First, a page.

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What do you call a "male feminist" who only wants to pick up women? Meet the "macktivists"

The Internet has made it easy for a crop of men who call themselves feminists to creep on unsuspecting ladies


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Alex-Quan Pham
July 25, 2014 3:00AM (UTC)

The outrage machine’s latest buzzword is “macktivist,” which refers to men who claim to be feminists in order to meet women. It is as gross as it sounds. The Oakland Sister Circle has helpfully broken down the anatomy of the macktivist so we can better identify him when needed. First, check if he has both a beard and an astigmatism. Then, make sure he’s wearing a political T-shirt with culturally relevant tattoos creeping out of the sleeves. He may request that you let him recite a poem.

The term “macktivist” is fairly new to the mainstream activist community. But these guys have always lurked within activist circles. Perhaps the most scandalous case of macktivism was Hugo Schwyzer in 2013, who rose through the ranks of feminism to become a professor of gender studies at Pasadena City College. After gaining a considerable amount of clout in the women’s movement, Schwyzer ultimately made two confessions that ended his reign as America's token male feminist: He had consensual sex with several of his students, and he tried killing himself and his ex-girlfriend in 1998. He later also tweeted apologies to feminists of color whom he abused and dismissed because they were “in his way” along that shiny yellow brick road to male feminist glory.

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But today, on just about every prominent social media platform and feminism message board, macktivists have sneakily staked out a vantage point from which they can seduce and manipulate women. Last year, YouTube musician Edd Blann admitted to abusing a fan with whom he had also initiated a sexual relationship. “Over the course of those eight months, I treated her appallingly, manipulated her, and behaved in an extremely misogynistic way towards her,” Blann wrote on his Tumblr page. A year before that, another YouTube musician named Mike Lombardo was charged with soliciting explicit photos from a minor, which ultimately led to a five-year prison term that he is currently serving. Tumblr celebrity Joshua Macedo faced a similar scandal, but in his case, he was the one allegedly sending sexually explicit messages and photos to a 15-year-old girl. One common thread among these cases is that these men were propelled to minor celebrity status via social media, at first projecting personas that seemed by all accounts to be gentlemanly — singing sensitive lyrics about loving, romancing and pining for women.

Then there was Charles Clymer, who was once the administrator of a now-defunct Facebook group called "Equality for Women." Clymer previously wrote a chain of articles about feminism for the Huffington Post and PolicyMic. But eventually he was accused, whether rightfully or not, of abusing the Facebook group’s members.

What Schwyzer was trying to achieve from his public meltdown is debatable; what’s clear is that he was trying to reap some kind of personal reward from his macktivism. And he was successful until the online feminist community held him accountable.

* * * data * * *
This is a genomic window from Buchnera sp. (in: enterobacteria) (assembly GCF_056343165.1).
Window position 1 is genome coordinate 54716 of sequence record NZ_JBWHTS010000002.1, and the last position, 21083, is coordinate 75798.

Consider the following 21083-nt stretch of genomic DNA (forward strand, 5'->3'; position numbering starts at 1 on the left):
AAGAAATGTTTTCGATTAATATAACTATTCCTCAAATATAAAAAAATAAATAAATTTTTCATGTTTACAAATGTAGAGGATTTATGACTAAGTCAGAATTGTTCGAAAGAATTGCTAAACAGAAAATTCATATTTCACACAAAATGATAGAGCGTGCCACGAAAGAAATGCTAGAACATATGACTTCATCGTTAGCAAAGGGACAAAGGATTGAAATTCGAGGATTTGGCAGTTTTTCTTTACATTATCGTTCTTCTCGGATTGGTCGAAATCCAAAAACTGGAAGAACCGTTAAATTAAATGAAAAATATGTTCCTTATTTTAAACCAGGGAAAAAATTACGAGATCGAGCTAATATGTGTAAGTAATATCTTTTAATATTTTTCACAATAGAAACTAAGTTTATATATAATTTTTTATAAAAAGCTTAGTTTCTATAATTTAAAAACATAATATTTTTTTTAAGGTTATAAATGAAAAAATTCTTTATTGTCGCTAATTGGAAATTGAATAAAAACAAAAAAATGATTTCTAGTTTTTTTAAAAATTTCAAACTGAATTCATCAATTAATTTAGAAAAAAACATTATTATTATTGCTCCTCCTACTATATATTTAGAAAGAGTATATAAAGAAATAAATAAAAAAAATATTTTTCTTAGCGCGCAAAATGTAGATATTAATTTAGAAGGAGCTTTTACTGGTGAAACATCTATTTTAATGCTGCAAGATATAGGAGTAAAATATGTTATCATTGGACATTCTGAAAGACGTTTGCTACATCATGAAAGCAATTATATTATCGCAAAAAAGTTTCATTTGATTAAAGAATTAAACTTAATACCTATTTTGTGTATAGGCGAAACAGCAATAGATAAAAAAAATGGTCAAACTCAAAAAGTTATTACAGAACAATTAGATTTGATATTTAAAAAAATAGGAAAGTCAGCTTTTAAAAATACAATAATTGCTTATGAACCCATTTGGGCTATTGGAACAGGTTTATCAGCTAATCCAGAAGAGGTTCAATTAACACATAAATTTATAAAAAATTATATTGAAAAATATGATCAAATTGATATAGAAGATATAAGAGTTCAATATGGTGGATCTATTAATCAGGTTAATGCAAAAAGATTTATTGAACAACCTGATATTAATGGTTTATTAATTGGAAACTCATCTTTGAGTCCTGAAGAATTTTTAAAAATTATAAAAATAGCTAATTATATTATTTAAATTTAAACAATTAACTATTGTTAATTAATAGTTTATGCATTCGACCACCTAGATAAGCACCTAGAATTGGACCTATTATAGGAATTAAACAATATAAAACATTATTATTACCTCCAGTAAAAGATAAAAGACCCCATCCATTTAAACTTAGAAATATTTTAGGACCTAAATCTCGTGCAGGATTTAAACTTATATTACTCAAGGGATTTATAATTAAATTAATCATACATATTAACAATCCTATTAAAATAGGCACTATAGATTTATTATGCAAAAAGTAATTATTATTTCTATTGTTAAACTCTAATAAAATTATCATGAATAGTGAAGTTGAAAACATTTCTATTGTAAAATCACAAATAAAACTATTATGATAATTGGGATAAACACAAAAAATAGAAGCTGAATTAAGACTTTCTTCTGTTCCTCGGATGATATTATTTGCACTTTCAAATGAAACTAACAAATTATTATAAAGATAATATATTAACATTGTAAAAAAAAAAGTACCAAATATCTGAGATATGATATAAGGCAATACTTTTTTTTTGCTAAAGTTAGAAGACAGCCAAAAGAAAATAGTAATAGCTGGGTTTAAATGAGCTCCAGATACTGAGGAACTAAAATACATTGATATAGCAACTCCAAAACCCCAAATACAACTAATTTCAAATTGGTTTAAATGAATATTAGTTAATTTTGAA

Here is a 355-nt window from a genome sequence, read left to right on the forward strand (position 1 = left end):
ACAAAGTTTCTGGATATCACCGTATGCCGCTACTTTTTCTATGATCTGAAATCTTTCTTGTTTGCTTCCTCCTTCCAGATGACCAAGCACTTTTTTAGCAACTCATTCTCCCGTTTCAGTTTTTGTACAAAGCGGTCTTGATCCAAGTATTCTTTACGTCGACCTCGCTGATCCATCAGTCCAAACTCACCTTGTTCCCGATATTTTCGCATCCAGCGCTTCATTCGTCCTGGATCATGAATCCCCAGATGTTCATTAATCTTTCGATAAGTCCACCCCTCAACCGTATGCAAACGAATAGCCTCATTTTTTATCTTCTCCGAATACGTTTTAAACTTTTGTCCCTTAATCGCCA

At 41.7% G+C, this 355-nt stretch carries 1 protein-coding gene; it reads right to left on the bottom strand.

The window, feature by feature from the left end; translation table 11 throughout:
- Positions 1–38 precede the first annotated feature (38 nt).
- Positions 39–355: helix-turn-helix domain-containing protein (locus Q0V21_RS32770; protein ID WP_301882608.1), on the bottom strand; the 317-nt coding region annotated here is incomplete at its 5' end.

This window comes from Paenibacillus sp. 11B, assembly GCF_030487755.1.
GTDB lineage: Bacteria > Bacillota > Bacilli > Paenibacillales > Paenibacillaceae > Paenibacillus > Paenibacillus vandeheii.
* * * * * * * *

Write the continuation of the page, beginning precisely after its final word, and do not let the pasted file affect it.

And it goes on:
“Macktivists” collectively evoke that ceaseless riddle of the feminist movement: Can men really be feminists? The answer, thus far, has been a definitive yes, with some parameters. The general consensus is that men can and should call themselves feminists. It’s good for everyone. But claiming an ideology is not the same as putting that ideology into practice.

Feminism and macktivism are not always antithetical; they can exist in the same person. And they can exist in varying degrees. While Hugo Schwyzer is an extreme example, his macktivism was not an isolated incident.

Sometimes, male feminists — whether knowingly or not — do damage in a less visible, immediate way. Often, male feminists don’t grasp the impact of their sexism on women’s lives. There is something crucial to learn, though unexpected, from macktivism: We might not all be as slimy as Hugo Schwyzer, but we don’t have to be straight-up macktivists to accidentally engage in macktivist behavior online.

The best example of this was the reactionary #notallmen, a reaction to the globally trended #yesallwomen. The hashtag defended the last shreds of male honor, rather than forcing men to hold themselves accountable for the ways they reinforce a flawed system. The word “feminist” can be used by men to falsely excuse themselves from that accountability. And that’s the reason why too many women in my life are more vigilant around men who call themselves "feminists" than men who don’t.

I think the first lesson in Better Male Feminism 101 is recognizing that feminism is a space for women. It’s true that men need feminism too, but men clearly possess more latitude in the social landscape. Male feminism is often about men advocating for a seemingly remote ideology that will eventually circle back to them, granting them even more privileges than before. Women, by contrast, often claim feminism not just as an ideology, but as a way of pushing back against episodes of sexism and abuse. But take it from this male feminist: The prize will never come. There is no reward for being male and not being a macktivist -- it's just something #yesallmen should aim for.

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Alex-Quan Pham tweets at @alexquanpham.


Alex-Quan Pham

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